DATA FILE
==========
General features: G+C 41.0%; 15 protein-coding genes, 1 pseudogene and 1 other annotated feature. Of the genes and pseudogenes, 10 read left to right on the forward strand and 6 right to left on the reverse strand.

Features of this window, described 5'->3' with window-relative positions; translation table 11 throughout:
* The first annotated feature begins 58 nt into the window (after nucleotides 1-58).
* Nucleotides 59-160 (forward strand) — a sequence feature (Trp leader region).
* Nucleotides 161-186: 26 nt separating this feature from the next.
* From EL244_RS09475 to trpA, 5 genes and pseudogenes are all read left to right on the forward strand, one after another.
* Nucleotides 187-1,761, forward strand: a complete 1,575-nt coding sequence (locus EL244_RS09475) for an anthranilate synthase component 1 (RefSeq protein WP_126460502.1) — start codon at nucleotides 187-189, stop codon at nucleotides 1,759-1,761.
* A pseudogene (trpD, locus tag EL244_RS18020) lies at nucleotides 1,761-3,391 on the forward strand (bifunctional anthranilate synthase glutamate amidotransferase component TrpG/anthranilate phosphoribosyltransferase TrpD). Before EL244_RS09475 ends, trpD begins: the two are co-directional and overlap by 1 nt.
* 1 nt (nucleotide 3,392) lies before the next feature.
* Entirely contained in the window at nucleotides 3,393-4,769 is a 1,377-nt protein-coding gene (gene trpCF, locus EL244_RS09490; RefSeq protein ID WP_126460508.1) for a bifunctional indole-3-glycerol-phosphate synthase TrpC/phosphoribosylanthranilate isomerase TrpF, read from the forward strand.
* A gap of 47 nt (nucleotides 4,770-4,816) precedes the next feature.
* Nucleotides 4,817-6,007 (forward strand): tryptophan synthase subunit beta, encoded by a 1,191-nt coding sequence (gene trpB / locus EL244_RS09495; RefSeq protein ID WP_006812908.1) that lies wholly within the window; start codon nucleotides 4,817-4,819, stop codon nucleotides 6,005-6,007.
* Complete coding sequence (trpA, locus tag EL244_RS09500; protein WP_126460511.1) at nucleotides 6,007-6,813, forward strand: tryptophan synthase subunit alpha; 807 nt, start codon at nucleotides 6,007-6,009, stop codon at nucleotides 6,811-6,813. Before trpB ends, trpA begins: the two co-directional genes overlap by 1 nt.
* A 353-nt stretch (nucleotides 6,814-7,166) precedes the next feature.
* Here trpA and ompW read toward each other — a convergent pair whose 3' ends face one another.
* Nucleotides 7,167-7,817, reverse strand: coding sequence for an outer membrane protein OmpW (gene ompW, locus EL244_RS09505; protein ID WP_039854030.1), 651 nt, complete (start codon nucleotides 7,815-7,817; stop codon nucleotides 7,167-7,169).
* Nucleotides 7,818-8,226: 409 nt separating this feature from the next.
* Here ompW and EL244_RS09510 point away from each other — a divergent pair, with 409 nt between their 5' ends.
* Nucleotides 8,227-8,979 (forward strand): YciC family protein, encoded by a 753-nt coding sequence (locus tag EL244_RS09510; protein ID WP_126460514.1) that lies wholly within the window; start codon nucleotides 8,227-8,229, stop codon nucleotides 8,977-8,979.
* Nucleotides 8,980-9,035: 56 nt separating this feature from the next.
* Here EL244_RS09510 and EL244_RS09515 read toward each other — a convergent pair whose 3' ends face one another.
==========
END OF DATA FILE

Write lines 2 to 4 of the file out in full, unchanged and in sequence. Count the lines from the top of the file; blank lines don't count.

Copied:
Features of this window, described 5'->3' with window-relative positions; translation table 11 throughout:
* The first annotated feature begins 58 nt into the window (after nucleotides 1-58).
* Nucleotides 59-160 (forward strand) — a sequence feature (Trp leader region).